19. A method of reducing breath condensation on a facial covering, comprising: observing breath condensation on a facial covering adjacent a subject's mouth and nose; pulling the facial covering away from a contact position with the subject's mouth and/or nose; inserting a facial spacer between the facial covering and the subject adjacent the subject's mouth and nose, wherein the facial spacer maintains the facial covering in position away from the subject's mouth and nose; observing a reduction in the breath condensation on the facial covering; removing the facial spacer from between the facial covering and the subject's mouth and nose to allow the facial covering to return to the contact position; and collapsing the facial spacer to reduce the effective volume of the facial spacer for storage.

Description:

FIELD OF THE INVENTION

The present invention relates generally to face coverings and devices and methods associated therewith.

BACKGROUND OF THE INVENTION

Conventional cold weather face masks, neck garments, and the like, have been used for some time to protect users from cold environments. While some such articles provide a comfortable fit, others can be cumbersome and restrictive, particularly when used in cold environments. In some cases, such has been accomplished by wrapping the face and head with various materials. In some cases, holes have been added to facilitate breathing. Such wrapping can provide some protection from the cold, but can also facilitate breath condensation forming around the mouth and nose. Breath condensation tends to make a user feel cold and uncomfortable, and can in some cases restrict breathing and speech.

Specific types of head/neck wrappings that are common at ski resorts include balaclavas and neck garments, also known as “neck gators.” These devices are designed to be positioned over a user's face and neck in order to provide some protection from the cold. Unlike traditional ski masks, balaclavas and neck garments can be pulled down off the face and under the chin as temperatures increase. Similarly, as temperatures decrease, these garments can be pulled back up over the face as protection from the cold. As many of these garments are designed to elastically fit to the face and neck, moisture from exhaled air can penetrate the material and freeze, leaving the frozen or moist garment wrapped tightly around the users face. Additionally, goggles and glasses often tend to fog as well when breath is dispersed throughout the garment.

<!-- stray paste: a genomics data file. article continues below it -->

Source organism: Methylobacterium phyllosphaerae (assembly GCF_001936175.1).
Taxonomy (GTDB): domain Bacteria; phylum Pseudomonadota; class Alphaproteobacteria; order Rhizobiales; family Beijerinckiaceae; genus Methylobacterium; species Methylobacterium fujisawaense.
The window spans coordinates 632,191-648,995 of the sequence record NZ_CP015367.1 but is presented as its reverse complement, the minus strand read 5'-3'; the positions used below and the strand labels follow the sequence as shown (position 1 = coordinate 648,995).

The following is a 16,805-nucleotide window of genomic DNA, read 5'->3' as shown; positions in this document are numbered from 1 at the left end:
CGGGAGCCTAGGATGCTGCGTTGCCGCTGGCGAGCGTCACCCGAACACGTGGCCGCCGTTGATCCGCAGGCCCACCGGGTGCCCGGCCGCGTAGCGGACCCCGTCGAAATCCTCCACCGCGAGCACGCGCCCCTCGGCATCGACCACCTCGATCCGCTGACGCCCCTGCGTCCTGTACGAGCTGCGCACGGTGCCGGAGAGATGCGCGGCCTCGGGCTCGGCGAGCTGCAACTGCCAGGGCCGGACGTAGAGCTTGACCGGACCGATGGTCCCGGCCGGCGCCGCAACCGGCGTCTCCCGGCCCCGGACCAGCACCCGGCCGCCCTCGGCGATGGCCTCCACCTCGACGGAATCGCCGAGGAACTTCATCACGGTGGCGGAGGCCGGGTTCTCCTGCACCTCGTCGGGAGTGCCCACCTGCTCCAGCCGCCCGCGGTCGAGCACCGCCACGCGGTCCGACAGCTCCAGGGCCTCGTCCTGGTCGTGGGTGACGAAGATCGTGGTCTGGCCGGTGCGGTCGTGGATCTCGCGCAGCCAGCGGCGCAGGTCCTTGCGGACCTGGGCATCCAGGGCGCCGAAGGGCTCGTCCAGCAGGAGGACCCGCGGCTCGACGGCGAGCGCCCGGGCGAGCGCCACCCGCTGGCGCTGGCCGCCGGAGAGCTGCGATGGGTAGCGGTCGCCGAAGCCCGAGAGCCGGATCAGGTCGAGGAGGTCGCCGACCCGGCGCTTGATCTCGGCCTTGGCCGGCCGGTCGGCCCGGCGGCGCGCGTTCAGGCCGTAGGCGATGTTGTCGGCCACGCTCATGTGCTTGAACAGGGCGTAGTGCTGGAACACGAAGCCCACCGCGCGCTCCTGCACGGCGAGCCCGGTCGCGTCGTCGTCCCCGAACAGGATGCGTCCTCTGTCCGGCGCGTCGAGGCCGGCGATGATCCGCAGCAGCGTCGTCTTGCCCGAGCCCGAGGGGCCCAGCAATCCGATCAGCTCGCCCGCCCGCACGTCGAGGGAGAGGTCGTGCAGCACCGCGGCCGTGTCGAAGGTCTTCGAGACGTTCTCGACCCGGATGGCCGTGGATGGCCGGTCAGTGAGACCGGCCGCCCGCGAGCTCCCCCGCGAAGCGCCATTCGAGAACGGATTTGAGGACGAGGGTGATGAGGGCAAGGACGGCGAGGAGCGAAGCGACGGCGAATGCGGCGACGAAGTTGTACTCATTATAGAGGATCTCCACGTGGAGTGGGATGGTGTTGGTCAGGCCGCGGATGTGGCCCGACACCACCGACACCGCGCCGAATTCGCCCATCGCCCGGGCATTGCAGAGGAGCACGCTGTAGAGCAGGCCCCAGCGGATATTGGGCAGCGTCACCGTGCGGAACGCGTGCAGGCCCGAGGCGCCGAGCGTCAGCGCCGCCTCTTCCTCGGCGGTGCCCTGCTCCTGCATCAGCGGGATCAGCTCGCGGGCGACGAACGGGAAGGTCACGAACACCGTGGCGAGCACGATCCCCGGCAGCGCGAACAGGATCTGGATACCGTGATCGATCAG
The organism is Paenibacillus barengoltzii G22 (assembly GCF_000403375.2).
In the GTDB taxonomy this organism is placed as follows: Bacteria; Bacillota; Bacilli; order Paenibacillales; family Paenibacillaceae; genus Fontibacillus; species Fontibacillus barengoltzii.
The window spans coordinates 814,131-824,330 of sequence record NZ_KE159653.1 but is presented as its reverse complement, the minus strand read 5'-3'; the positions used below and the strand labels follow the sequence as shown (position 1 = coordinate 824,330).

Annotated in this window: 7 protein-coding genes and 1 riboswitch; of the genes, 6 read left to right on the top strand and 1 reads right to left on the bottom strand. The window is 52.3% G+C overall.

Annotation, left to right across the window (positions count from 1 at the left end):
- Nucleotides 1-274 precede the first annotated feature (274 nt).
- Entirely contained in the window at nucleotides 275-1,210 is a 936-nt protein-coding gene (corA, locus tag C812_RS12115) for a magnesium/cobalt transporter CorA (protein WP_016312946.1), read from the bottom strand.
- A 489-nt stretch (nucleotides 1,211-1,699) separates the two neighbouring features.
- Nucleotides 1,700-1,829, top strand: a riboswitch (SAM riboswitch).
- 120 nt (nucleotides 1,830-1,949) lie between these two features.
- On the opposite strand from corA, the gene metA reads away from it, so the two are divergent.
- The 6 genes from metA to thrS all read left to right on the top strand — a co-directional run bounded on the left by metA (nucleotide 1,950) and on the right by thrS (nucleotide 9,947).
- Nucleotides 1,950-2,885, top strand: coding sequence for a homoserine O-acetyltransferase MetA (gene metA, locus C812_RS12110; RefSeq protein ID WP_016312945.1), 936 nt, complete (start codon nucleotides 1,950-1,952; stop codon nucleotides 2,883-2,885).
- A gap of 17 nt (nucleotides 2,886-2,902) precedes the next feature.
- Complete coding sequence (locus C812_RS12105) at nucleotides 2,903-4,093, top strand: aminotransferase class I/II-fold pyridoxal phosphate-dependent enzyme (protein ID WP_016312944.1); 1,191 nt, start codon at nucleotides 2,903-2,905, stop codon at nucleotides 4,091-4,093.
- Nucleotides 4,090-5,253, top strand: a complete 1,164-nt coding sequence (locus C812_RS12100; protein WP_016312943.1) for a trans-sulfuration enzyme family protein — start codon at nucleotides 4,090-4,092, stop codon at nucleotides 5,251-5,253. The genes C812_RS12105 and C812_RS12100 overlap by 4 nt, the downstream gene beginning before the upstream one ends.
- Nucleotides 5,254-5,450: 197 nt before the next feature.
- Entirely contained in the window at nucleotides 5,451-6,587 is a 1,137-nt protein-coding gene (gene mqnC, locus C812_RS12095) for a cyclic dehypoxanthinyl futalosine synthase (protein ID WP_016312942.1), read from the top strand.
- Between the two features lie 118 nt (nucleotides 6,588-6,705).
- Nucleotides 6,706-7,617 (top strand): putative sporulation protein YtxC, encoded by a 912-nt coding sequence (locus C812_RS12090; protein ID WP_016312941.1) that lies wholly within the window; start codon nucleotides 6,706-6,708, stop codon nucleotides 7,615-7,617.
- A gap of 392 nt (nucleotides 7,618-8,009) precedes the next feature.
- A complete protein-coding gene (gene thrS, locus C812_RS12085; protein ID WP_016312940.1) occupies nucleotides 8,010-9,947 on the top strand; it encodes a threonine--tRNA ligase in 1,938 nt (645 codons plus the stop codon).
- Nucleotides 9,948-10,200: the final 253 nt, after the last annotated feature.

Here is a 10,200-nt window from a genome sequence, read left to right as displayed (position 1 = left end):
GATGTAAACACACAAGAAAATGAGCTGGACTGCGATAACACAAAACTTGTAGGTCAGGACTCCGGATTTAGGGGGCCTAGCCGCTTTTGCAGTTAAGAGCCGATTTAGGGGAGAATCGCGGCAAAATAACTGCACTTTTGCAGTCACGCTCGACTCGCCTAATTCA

SUMMARY OF THE INVENTION

Accordingly, the present invention provides systems and methods for decreasing breath condensation on a facial garment or covering. In one aspect, for example, a system for creating a breathing space between a facial covering and a subject's mouth and nose can include a facial covering operable to at least partially encircle at least a portion of a subject's head and/or neck and a facial spacer operable to be removably positioned between the facial covering and the subject adjacent the subject's mouth and nose. The facial spacer is free to move relative to the facial covering when the facial covering is in position adjacent the subject's mouth and nose and while the spacer is positioned between the facial covering and the subject's mouth and nose.

In one specific aspect, the facial spacer is removable from between the facial covering and the subject while the facial covering remains on the subject. In another specific aspect, the facial spacer is collapsible when removed from between the facial covering and the subject. The facial spacer can be made from numerous materials that render it collapsible. Exemplary materials can include, without limitation, polymeric compounds, natural rubbers, synthetic rubbers, thermoplastic elastomers, and combinations thereof. Collapsible materials can also include, without limitation, silicone, chloroprene polymers, thermoplastic polyurethanes, and combinations thereof. In one specific aspect the collapsible material is a thermoplastic polyurethane.

In another specific aspect, the facial spacer has a structural configuration such that, when positioned over the mouth and nose, a space is created between a subject's chin and the facial spacer sufficient to allow the chin to move without contacting the facial spacer. Such a configuration allows a subject to move the chin during speaking and breathing without having the chin contact the facial spacer.

In yet another specific aspect, the facial spacer has a peripheral supporting wall operable to support the facial covering away from the mouth and nose, and wherein the facial spacer is substantially open proximal to the peripheral supporting wall. In one aspect, the peripheral supporting was is discontinuous.